All posts filed under: Articles

What Does It Really Mean to Speak of the Right to Life?

Despite a court order to return them, hundreds of undocumented immigrant children still find themselves separated from their parents and living in US detention facilities. The psychological and even physical effects of such traumatic and unexpected separation are not difficult to imagine. Some children have been victims of sexual abuse—and at least one has died shortly after being in US custody. These children clearly find themselves in this terrible situation through no fault of their own. The Trump administration specifically choose to inflict this harm on them as a means of deterring both illegal immigration and asylum claims. They were used as pawns in a political war over immigration policy. This deterrence was designed to impact both the choices of possible future immigrants, but also the parents who were already here—many of whom were claiming asylum from extremely violent situations back home. Indeed, sometimes the children leave because they themselves have been marked for death. It is also worth nothing that this violence has deep ties to US American consumer practices and foreign policies—particularly our current lust for drugs and our neo-colonial practices during …

Whence Comes the Arresting Sorrow of the Black Madonna of Częstochowa?

At Jasna Góra There is David’s Ladder which Angels ascend and descend Holy envoys, reconciling man, With God.[1] Watching my three daughters during the Christmas season is not exactly a tranquil experience. What begins with an honest and innocent desire to play and re-tell the Christmas story using Playmobil or Fontanini nativity figurines ends up in a squabble over who gets to hold the kitschy statue of Mary and play with her (detachable!) veil, resulting in looks of self-satisfaction in the one who in the end possesses Mary, and tragic resentment on the part of those who are stuck with a dinky shepherd instead. Like my girls, I have been fascinated by this woman since my childhood. She has beckoned and drawn me, and waited for me, wherever it is that she has led me. When I encountered her in her home on Jasna Gora in Częstochowa at the age of nine, I knew she was my queen, my mother, my protectress, my patroness, and my advocate. But I did not know why. I found myself …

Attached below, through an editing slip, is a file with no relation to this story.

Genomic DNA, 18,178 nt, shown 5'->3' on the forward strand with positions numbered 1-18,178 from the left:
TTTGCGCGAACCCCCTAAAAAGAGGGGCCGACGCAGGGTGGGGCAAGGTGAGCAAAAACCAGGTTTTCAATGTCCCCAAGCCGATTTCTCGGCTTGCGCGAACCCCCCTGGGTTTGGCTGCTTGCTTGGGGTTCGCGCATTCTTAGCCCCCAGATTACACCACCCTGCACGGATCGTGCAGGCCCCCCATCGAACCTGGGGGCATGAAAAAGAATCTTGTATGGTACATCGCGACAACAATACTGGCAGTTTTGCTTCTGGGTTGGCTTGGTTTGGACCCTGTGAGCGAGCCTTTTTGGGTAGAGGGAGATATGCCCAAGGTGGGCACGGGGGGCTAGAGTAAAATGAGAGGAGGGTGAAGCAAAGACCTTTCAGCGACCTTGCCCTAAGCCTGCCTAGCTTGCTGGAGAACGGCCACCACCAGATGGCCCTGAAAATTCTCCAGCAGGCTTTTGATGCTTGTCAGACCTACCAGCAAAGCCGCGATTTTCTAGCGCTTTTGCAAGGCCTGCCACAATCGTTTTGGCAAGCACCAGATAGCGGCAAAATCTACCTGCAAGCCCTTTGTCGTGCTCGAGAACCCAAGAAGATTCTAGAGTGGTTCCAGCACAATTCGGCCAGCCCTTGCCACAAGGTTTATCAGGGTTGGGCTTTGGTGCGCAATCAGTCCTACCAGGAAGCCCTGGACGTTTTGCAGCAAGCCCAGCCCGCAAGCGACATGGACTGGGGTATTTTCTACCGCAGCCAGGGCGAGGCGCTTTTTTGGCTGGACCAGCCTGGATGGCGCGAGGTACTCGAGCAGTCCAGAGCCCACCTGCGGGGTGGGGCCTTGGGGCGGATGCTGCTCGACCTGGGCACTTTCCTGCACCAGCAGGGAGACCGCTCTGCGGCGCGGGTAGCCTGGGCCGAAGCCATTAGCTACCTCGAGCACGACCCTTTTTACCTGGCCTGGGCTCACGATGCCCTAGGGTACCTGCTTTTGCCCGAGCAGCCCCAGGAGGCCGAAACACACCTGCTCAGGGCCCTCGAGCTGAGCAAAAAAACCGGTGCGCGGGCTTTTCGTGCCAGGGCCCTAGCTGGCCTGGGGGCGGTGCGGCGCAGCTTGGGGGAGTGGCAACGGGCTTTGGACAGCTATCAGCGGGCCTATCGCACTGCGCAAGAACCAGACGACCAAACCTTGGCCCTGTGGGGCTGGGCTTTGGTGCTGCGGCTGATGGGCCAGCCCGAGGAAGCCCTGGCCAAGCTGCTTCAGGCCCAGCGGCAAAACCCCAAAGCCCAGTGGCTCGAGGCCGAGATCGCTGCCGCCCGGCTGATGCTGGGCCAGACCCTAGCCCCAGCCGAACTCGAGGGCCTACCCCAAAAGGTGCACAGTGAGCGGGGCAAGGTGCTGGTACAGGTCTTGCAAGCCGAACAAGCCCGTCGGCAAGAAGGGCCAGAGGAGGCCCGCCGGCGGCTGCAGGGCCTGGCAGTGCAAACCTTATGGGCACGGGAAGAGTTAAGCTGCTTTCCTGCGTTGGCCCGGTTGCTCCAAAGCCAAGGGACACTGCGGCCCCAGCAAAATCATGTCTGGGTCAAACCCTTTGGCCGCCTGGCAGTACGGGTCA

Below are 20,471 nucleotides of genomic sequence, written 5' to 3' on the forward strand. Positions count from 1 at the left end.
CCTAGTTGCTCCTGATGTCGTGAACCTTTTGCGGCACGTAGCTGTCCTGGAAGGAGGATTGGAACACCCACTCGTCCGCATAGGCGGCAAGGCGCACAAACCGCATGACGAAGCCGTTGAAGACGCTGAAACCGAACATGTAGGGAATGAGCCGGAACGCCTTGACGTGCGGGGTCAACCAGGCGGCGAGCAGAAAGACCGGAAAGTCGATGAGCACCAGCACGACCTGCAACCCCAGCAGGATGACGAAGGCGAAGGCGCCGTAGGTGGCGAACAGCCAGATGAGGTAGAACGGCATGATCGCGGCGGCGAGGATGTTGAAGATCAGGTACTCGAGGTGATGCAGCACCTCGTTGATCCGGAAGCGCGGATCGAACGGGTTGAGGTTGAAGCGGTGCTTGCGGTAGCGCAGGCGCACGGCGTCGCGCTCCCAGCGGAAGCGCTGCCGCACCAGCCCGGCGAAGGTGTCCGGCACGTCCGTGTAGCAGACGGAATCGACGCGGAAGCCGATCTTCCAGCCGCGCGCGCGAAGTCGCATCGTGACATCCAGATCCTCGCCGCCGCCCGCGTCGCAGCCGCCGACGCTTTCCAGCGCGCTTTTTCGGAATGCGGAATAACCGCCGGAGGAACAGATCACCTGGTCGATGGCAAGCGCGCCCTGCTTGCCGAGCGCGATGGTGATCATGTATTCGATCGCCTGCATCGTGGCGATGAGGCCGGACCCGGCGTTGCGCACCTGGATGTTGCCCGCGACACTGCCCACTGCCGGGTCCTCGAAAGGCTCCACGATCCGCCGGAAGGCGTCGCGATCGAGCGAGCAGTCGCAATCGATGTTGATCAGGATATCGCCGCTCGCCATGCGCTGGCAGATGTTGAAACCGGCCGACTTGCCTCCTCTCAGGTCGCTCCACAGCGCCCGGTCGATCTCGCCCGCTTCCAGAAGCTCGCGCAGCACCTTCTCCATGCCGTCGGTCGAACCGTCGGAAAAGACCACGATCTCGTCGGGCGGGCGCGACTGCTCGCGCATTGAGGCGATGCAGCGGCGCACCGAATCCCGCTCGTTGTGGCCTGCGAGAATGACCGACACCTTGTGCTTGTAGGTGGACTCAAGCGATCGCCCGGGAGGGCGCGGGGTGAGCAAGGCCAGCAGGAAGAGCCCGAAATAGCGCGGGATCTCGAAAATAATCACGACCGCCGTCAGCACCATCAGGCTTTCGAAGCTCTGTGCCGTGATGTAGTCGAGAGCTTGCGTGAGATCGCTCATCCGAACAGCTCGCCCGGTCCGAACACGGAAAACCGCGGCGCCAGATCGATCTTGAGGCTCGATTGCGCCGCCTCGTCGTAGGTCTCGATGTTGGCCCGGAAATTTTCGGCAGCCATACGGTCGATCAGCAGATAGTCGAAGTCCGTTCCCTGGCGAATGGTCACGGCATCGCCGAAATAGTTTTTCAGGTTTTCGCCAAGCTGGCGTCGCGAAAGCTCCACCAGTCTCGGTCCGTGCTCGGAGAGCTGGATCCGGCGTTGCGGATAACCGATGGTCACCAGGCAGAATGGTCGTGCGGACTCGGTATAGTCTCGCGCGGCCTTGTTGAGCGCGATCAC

Looking for the New Atheist Virgil

In the postmodern era, few topics are as heated and as interestingly pugnacious as that of religion versus science. Although a mission by no means invented by men such as Dawkins, Harris, Tyson, and Coyne, what might be called the “evangelical” atheists and scientists have proudly and publically wielded a two-edged sword in their scientific careers: to carefully explain and expound upon their understandings of scientific naturalism, and to refute the role and (ir)rationale of religion and the notion of an active deity involved in matters of physics and scientific law(s). To that end, Faith vs. Fact: Why Science and Religion Are Incompatible, by American professor and biologist Jerry A. Coyne, offers an enthusiastically clear and systematic argument against the syncretization of religious faith and science. Beginning with a robust, candid testimony of his motivation and goals for the book, Coyne throws his glove in the face of theists and accommodationists, stating, Although this book deals with the conflict between religion and science, I see this as only one battle in a wider war—a war …

Technology and the Mystical After Auschwitz